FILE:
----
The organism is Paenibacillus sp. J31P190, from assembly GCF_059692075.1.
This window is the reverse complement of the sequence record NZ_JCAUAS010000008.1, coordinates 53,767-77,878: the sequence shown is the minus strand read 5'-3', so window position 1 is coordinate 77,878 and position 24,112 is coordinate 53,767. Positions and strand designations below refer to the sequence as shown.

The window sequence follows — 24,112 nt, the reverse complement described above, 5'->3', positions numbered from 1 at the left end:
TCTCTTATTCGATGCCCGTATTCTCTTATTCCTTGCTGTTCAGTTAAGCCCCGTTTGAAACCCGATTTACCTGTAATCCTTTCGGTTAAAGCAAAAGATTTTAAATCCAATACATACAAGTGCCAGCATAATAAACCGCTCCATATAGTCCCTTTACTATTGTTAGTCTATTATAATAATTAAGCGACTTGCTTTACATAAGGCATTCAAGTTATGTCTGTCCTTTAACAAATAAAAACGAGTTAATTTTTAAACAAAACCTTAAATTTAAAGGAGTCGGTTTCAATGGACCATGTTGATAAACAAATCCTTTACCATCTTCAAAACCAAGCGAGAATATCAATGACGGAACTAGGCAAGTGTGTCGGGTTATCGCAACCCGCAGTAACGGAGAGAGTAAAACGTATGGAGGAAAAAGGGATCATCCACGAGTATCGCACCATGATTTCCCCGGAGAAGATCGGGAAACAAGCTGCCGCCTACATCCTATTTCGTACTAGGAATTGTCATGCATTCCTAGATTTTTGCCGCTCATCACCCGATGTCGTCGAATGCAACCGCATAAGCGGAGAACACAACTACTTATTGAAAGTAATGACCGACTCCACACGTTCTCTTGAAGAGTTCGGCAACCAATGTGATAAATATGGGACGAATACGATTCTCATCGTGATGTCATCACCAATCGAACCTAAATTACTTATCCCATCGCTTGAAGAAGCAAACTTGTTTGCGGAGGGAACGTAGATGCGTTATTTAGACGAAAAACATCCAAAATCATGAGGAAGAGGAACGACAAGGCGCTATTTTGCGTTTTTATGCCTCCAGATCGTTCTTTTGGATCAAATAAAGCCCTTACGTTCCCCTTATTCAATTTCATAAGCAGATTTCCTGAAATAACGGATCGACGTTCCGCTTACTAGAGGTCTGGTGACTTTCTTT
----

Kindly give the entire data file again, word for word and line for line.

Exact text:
The organism is Paenibacillus sp. J31P190, from assembly GCF_059692075.1.
This window is the reverse complement of the sequence record NZ_JCAUAS010000008.1, coordinates 53,767-77,878: the sequence shown is the minus strand read 5'-3', so window position 1 is coordinate 77,878 and position 24,112 is coordinate 53,767. Positions and strand designations below refer to the sequence as shown.

The window sequence follows — 24,112 nt, the reverse complement described above, 5'->3', positions numbered from 1 at the left end:
TCTCTTATTCGATGCCCGTATTCTCTTATTCCTTGCTGTTCAGTTAAGCCCCGTTTGAAACCCGATTTACCTGTAATCCTTTCGGTTAAAGCAAAAGATTTTAAATCCAATACATACAAGTGCCAGCATAATAAACCGCTCCATATAGTCCCTTTACTATTGTTAGTCTATTATAATAATTAAGCGACTTGCTTTACATAAGGCATTCAAGTTATGTCTGTCCTTTAACAAATAAAAACGAGTTAATTTTTAAACAAAACCTTAAATTTAAAGGAGTCGGTTTCAATGGACCATGTTGATAAACAAATCCTTTACCATCTTCAAAACCAAGCGAGAATATCAATGACGGAACTAGGCAAGTGTGTCGGGTTATCGCAACCCGCAGTAACGGAGAGAGTAAAACGTATGGAGGAAAAAGGGATCATCCACGAGTATCGCACCATGATTTCCCCGGAGAAGATCGGGAAACAAGCTGCCGCCTACATCCTATTTCGTACTAGGAATTGTCATGCATTCCTAGATTTTTGCCGCTCATCACCCGATGTCGTCGAATGCAACCGCATAAGCGGAGAACACAACTACTTATTGAAAGTAATGACCGACTCCACACGTTCTCTTGAAGAGTTCGGCAACCAATGTGATAAATATGGGACGAATACGATTCTCATCGTGATGTCATCACCAATCGAACCTAAATTACTTATCCCATCGCTTGAAGAAGCAAACTTGTTTGCGGAGGGAACGTAGATGCGTTATTTAGACGAAAAACATCCAAAATCATGAGGAAGAGGAACGACAAGGCGCTATTTTGCGTTTTTATGCCTCCAGATCGTTCTTTTGGATCAAATAAAGCCCTTACGTTCCCCTTATTCAATTTCATAAGCAGATTTCCTGAAATAACGGATCGACGTTCCGCTTACTAGAGGTCTGGTGACTTTCTTT